Your putting a lot of stock in soldiers and police not fighting the people, there will be plenty of blood shed between now and then.

Look at that shooting in the USA at the baseball park now politicians are calling for full protection duty, that's the increasing military complex. Voters don't get access to their politicians without scrutiny, every public event has a high security detail. More private security companies taking over some of these duties. You watch a couple of high profile houses in London get torched in a protest and the private security firms will the benefits.

Re: Re: Manchester, and now London

Posted: Tue Jun 20, 2017 6:14 pm
by Sid
Aye private security is on the rise. Rich twats and tories all have them during these historically unfair fucking rich and poor times. But the lads in private security firms are all earning fuck all as well. Protect some rich twat and maintain the status quo while earning 25 thou a year and face possible death or join us and make your life and everybody elses better.

Re: Re: Manchester, and now London

Posted: Wed Jun 21, 2017 12:13 pm
by Sid
Over 170 years after Engels, Britain is still a country that murders its poor https://www.theguardian.com/commentisfr ... fell-tower

Re: Re: Manchester, and now London

Posted: Wed Jun 21, 2017 2:08 pm
by Sid
Have you seen this? Incredible if true...

http://www.standard.co.uk/news/london/s ... 69876.html

Re: Re: Manchester, and now London

Posted: Wed Jun 21, 2017 3:27 pm
by Lazarus
Sid wrote:Have you seen this? Incredible if true...

http://www.standard.co.uk/news/london/s ... 69876.html

:-o SWEET!

Surprising...

Re: Re: Manchester, and now London

Posted: Wed Jun 21, 2017 3:40 pm
by Snoopcousins
Sid wrote:Have you seen this? Incredible if true...

http://www.standard.co.uk/news/london/s ... 69876.html
Who are selling the flats to the Government?
Are they empty privately owned apartments being sold at a massive markup?!

Re: Re: Manchester, and now London

Posted: Wed Jun 21, 2017 3:51 pm
by Sid
I'm not sure tbh, not seen any details yet. All I know is the government have written down 10m to get them in there, and the homes are permanent.

It might be that there is social housing in the building and that they will occupy those. A lot of modern luxury high rises have to include so much social housing because the housing crisis in britain and especially london sees entire families sleeping in cars and that. So they have really basic facilities in comparison to their rich neighbours, they have a seperate 'poor door' to go through and they never meet inside the building, it's segregated living hence the phrase social apartheid aka seperated on class grounds.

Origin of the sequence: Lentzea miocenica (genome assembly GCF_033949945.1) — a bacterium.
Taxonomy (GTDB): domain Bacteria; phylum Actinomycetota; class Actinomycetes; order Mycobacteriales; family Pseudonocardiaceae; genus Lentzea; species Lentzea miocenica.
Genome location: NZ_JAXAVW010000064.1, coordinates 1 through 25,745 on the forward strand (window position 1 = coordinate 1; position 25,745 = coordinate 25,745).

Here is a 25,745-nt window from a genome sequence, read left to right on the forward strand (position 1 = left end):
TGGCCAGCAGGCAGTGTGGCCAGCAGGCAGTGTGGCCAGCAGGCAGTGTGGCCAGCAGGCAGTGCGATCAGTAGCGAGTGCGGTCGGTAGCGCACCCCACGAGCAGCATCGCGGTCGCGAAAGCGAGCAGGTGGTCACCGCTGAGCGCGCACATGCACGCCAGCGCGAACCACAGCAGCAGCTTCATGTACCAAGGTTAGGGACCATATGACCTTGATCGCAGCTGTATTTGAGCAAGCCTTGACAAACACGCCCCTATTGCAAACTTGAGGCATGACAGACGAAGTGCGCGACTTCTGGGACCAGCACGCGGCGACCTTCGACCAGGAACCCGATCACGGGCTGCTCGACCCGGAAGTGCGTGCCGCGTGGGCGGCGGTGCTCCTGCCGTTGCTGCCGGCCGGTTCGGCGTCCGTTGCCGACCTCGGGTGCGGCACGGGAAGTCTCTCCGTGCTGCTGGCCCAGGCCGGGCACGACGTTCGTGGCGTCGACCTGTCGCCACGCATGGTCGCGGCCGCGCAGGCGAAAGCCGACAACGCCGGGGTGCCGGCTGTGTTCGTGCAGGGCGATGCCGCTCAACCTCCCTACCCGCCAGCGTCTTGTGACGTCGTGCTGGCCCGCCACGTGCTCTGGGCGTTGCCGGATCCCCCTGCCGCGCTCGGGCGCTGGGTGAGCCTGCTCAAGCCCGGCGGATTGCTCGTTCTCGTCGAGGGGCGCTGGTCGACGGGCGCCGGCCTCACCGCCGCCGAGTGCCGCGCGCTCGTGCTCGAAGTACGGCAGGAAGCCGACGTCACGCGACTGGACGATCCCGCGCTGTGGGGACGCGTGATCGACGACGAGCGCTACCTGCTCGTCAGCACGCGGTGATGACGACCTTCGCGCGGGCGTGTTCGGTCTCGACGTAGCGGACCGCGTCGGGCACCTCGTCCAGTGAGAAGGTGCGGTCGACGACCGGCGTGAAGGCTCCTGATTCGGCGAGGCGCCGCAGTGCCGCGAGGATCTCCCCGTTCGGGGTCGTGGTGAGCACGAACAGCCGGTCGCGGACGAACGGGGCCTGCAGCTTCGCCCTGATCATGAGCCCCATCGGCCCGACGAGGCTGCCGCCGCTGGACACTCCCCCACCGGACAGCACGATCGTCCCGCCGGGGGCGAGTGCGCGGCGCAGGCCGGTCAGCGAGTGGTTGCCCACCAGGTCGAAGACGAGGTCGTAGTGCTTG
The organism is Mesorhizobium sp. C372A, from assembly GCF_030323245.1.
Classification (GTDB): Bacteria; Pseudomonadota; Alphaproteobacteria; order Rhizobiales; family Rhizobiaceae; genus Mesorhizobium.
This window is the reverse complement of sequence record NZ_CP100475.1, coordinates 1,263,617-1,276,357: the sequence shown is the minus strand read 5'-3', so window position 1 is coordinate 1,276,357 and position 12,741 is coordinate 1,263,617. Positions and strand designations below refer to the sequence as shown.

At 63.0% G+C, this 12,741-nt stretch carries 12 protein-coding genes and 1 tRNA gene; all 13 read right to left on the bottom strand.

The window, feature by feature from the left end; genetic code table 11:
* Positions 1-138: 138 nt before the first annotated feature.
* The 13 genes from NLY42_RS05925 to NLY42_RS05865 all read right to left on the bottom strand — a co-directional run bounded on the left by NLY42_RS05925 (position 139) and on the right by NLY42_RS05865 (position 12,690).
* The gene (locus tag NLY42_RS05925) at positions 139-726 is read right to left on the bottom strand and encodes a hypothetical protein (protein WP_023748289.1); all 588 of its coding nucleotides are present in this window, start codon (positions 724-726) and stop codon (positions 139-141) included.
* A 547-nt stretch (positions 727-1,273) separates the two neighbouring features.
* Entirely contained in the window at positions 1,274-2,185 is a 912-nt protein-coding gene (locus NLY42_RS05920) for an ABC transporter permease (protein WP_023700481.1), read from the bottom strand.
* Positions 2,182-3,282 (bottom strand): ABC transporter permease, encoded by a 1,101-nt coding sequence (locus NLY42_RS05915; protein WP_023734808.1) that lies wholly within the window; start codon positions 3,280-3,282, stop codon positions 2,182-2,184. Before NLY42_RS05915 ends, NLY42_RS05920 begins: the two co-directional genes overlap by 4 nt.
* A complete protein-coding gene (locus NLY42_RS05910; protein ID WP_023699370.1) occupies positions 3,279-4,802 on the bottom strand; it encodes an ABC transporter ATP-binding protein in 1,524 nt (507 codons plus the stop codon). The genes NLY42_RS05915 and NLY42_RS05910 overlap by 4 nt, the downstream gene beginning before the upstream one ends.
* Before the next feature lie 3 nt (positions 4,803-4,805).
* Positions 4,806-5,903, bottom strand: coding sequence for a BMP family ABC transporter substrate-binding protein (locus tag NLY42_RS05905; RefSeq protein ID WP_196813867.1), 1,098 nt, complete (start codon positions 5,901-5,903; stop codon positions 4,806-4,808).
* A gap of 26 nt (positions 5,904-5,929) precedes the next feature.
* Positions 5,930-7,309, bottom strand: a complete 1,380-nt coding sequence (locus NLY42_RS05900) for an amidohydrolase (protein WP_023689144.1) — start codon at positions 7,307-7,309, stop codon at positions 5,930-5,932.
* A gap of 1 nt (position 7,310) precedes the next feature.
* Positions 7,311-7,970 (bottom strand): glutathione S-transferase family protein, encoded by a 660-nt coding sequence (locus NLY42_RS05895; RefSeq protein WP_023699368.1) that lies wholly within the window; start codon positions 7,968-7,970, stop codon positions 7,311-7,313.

But either way this is the result of the left/a left wing Labour government pushing for the homes of the rich to be opened up. If they hadn't have pushed that idea relentlessly and made it an issue the tories would have rehoused the survivors outside of london and washed their hands of them.

Re: Re: Manchester, and now London

Posted: Wed Jun 21, 2017 3:58 pm
by Snoopcousins
Sid wrote:I'm not sure tbh, not seen any details yet. All I know is the government have written down 10m to get them in there, and the homes are permanent.

It might be that there is social housing in the building and that they will occupy those. A lot of modern luxury high rises have to include so much social housing because the housing crisis in britain and especially london sees entire families sleeping in cars and that. So they have really basic facilities in comparison to their rich neighbours, they have a seperate 'poor door' to go through and they never meet inside the building, it's segregated living hence the phrase social apartheid aka seperated on class grounds.

But either way this is the result of the left/a left wing Labour government pushing for the homes of the rich to be opened up. If they hadn't have pushed that idea relentlessly and made it an issue the tories would have rehoused the survivors outside of london and washed their hands of them.
There were luxury apartments built in Gt Victoria Street in Belfast not too long ago- penthouses, concierge, private underground car park etc etc, all around £300K min when opened - then Housing Executive bought about 60% of them for Sicial Housing ,they are now one of the worst flats in Belfast....massive drug problem- users lying around the foyer, needles etc, sudden deaths, domestics , police are never out of it.... tbh I feel sorry for the ones who have mortgages and living there prob with Negative equity unable to move away now the apartments are worth a lot less and no one would buy one privately.
IMO Social housing Belfast is better off in designated own flats /apartments

But...fair play they are getting re-homed quickly

Re: Re: Manchester, and now London

Posted: Wed Jun 21, 2017 5:27 pm
by Lazarus
No coverage of this on the news so far.....